ISO 8601 prescribes, as a minimum, a four-digit year [YYYY] to avoid the year 2000 problem.It therefore represents years from 0000 to 9999, year 0000 being equal to 1 BC and all others AD.[YYYY] indicates the ISO week-numbering year which is slightly different from the traditional Gregorian calendar year (see below).
However, years prior to 1583 are not automatically allowed by the standard.
Instead "values in the range  through  shall only be used by mutual agreement of the partners in information interchange." Calendar date representations are in the form shown in the adjacent box.
Earlier dates, in the proleptic Gregorian calendar, may be used by mutual agreement of the partners exchanging information.
The standard states that every date must be consecutive, so usage of the Julian calendar would be contrary to the standard (because at the switchover date, the dates would not be consecutive).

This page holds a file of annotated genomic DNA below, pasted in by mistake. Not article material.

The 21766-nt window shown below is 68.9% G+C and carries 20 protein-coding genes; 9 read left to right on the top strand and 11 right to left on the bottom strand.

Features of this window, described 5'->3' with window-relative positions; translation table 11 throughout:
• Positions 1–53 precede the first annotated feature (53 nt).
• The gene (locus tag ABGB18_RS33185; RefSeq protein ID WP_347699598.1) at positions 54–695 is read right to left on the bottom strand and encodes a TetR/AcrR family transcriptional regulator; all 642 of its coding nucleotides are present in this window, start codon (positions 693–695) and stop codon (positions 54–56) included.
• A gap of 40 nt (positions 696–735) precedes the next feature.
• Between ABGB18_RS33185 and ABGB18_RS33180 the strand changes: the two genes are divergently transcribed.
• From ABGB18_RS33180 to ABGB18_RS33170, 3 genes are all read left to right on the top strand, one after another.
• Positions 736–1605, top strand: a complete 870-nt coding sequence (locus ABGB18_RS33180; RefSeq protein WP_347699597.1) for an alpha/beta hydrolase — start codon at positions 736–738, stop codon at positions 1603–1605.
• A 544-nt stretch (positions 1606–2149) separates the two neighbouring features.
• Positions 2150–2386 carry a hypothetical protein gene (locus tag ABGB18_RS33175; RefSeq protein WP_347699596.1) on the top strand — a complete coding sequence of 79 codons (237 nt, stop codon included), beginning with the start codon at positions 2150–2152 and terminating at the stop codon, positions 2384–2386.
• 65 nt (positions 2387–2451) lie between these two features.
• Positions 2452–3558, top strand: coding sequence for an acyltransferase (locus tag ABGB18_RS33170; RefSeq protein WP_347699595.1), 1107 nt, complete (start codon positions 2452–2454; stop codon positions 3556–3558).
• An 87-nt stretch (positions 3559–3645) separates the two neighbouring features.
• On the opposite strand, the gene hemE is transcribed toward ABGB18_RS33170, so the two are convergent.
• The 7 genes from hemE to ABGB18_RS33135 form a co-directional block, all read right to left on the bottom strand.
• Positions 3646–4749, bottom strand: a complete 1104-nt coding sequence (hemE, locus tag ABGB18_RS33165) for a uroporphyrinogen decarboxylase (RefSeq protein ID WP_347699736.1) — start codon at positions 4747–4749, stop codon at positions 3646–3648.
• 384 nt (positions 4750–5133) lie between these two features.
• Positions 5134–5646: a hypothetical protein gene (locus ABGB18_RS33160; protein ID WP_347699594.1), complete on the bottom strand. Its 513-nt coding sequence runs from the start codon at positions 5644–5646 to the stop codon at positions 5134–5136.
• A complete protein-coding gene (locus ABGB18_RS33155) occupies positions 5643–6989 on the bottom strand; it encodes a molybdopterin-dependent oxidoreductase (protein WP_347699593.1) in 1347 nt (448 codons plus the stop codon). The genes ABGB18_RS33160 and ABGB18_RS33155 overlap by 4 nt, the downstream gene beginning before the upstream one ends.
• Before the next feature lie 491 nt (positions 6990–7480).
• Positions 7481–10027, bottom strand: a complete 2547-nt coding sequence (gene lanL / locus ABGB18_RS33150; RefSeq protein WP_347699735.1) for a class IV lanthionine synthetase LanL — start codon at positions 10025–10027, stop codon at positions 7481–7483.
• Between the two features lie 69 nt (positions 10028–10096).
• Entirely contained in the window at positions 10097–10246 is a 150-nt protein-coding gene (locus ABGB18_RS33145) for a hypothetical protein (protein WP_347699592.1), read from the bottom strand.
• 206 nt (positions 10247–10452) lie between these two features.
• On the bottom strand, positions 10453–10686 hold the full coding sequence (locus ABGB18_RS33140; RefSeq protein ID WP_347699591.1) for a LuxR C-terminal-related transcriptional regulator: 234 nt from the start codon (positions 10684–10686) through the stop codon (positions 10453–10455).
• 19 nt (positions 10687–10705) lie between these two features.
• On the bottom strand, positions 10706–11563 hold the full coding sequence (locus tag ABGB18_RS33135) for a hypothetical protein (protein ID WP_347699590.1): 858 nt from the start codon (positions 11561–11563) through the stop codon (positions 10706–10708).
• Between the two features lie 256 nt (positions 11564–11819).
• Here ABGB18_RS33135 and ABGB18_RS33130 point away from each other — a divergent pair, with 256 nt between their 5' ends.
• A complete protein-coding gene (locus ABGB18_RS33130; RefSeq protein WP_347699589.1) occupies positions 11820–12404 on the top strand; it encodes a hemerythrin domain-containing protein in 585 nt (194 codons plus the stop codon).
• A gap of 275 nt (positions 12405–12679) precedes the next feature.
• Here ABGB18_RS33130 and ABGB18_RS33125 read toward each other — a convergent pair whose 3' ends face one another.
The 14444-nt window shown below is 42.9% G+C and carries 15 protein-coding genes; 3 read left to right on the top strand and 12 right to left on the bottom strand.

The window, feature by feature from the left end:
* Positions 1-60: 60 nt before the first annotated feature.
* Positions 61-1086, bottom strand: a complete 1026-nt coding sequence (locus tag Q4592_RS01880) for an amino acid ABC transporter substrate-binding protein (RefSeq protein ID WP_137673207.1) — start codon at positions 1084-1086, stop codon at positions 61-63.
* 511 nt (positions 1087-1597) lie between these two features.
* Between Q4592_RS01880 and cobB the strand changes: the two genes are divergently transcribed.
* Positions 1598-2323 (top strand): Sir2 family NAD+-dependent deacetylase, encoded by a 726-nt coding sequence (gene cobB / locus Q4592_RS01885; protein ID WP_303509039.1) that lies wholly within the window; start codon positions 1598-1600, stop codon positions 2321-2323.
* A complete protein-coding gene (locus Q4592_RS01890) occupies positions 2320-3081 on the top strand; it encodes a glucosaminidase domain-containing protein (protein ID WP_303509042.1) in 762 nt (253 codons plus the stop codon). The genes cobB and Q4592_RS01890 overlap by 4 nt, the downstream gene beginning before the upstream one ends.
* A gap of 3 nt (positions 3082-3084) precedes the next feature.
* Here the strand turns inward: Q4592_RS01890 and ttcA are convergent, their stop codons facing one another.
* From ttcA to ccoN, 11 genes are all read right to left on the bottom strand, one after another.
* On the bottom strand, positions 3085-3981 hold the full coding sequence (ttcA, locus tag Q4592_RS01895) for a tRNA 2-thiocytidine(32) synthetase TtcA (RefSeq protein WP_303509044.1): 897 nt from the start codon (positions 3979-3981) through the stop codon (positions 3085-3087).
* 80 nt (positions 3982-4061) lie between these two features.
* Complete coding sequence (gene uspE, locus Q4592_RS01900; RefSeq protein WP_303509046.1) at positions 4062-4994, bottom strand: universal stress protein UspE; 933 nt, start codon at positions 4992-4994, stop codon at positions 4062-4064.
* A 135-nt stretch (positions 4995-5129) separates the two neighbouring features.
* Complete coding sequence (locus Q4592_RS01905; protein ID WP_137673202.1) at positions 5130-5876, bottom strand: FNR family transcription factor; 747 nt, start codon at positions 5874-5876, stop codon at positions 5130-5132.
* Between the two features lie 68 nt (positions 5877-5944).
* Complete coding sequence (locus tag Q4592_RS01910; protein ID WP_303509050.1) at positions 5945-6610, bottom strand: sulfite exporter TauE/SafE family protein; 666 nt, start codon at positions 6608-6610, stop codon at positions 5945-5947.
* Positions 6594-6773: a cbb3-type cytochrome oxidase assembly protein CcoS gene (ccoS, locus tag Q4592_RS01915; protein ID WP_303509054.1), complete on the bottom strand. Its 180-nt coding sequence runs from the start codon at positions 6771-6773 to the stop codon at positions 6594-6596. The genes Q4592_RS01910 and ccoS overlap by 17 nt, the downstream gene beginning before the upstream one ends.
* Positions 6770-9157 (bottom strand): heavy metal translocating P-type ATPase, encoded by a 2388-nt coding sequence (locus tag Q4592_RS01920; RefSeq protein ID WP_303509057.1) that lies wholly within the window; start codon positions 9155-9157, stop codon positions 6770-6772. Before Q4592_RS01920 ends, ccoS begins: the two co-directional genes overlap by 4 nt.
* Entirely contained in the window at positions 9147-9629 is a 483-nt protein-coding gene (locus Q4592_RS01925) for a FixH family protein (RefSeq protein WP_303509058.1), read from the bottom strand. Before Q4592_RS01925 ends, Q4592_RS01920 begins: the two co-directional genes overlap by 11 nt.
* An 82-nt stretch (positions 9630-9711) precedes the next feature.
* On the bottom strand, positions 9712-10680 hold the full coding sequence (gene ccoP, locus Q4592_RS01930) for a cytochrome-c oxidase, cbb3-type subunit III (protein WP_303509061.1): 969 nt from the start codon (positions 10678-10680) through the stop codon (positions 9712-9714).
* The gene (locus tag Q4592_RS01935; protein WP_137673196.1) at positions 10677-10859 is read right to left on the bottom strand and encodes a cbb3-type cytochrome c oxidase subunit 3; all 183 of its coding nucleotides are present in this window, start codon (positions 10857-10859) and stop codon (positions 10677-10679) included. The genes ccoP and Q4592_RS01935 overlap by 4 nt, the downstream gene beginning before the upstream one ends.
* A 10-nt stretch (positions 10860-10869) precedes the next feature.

If 1 January is on a Friday, Saturday or Sunday, it is in week 52 or 53 of the previous year (there is no week 00).
28 December is always in the last week of its year.
In addition, dates and times to be represented cannot include words with no specified numerical meaning in the standard (e.g., names of years in the Chinese calendar) or that do not use characters (e.g., images, sounds).
In representations for interchange, dates and times are arranged so the largest temporal term (the year) is placed to the left and each successively smaller term is placed to the right of the previous term.
It unified and replaced a number of older ISO standards on various aspects of date and time notation: ISO 2014, ISO 2015, ISO 2711, ISO 3307, and ISO 4031.
ISO 8601 is currently in the process of being updated and split into two parts anticipated to be released in 2018.
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